IMF published updated forecasts this week, and here the summary:
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IMF has stopped doing 5 year forecasts this April, due to uncertainty induced by the COVID19 pandemic.
Looking at the longer run effects of the pandemic, based on October 2019 (pre-Covid19 trends), and earlier growth trend before the Global Financial Crisis (GFC) puts COVID19 pandemic into historical perspective:
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The differences between the above trend lines are telling.
Globally, GFC resulted in a permanent loss of real income that amounts to a cumulative decline of ca 17 percent over 17 years (2008-2024). COVID19 is forecast to result in additional permanent loss of 3.2 percent within 5 years 2020-2024.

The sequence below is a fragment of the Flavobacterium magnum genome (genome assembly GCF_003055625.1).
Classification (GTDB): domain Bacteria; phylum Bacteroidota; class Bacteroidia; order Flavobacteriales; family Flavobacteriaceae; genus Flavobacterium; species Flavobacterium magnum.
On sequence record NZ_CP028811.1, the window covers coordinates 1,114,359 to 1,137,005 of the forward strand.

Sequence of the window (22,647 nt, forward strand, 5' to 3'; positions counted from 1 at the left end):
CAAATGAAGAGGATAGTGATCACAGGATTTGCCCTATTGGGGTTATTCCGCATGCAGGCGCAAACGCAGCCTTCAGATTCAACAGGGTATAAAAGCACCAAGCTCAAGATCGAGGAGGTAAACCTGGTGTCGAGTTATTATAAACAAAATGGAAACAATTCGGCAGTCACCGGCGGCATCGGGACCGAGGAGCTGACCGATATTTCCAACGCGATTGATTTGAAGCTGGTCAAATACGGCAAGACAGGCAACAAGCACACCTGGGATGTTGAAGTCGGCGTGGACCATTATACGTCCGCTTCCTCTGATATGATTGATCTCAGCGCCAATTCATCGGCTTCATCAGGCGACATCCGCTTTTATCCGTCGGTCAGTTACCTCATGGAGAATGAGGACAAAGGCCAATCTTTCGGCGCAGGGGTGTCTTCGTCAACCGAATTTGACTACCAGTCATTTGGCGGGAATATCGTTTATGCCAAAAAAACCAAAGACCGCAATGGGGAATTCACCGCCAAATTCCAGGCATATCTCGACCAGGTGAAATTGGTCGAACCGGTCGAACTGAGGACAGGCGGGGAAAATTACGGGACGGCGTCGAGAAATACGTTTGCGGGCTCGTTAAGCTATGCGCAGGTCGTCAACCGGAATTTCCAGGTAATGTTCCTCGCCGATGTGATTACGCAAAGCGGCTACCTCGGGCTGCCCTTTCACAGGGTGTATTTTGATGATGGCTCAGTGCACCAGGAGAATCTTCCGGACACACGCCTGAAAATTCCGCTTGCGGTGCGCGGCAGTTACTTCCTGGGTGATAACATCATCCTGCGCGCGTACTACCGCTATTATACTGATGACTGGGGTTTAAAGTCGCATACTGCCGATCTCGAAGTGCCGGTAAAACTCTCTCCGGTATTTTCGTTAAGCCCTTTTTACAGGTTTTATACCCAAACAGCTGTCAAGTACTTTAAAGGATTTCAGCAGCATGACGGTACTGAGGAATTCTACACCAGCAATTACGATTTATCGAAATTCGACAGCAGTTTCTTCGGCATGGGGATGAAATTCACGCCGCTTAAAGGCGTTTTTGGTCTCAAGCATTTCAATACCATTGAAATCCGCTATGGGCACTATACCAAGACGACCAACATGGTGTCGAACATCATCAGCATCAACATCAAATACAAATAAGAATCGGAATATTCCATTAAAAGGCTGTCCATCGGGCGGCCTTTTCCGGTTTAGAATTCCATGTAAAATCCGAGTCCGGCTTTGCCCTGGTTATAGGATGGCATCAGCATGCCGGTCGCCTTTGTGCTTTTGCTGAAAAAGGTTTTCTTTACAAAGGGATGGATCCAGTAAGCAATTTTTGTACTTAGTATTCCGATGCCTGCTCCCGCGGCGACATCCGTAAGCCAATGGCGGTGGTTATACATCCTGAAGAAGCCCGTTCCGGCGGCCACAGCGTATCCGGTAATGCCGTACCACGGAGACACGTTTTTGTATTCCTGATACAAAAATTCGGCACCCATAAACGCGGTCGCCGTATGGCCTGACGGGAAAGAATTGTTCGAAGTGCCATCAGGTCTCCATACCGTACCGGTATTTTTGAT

Eurozone has been hit even harder. GFC resulted in a permanent loss of real income to the tune of 12.8 percent while COVID19 is currently set to yield a permanent additional loss of income to the tune of 7.1 percent over less than 1/3rd of the post-GFC trend line duration.
The numbers above are rather ‘indicative’, in so far as any and all forecasts past 2020 are perilous at the very best. But you get the picture: we are witnessing two consecutive events that result in permanent deviation of economic activity away from the prior trends. And both events are sharp. Even with a ‘V-shaped’ recovery, we are in trouble (because a V-shaped recovery taking us into mid-2020 means recovering end-of-2019 levels of economic activity, while losing 1.5-2 years of growth momentum (recall, economy was slowing down in H2 2019 on its own, without COVID19).
As we say… [ok, well, may we do not say it often, but…] this picture is f*ugly…
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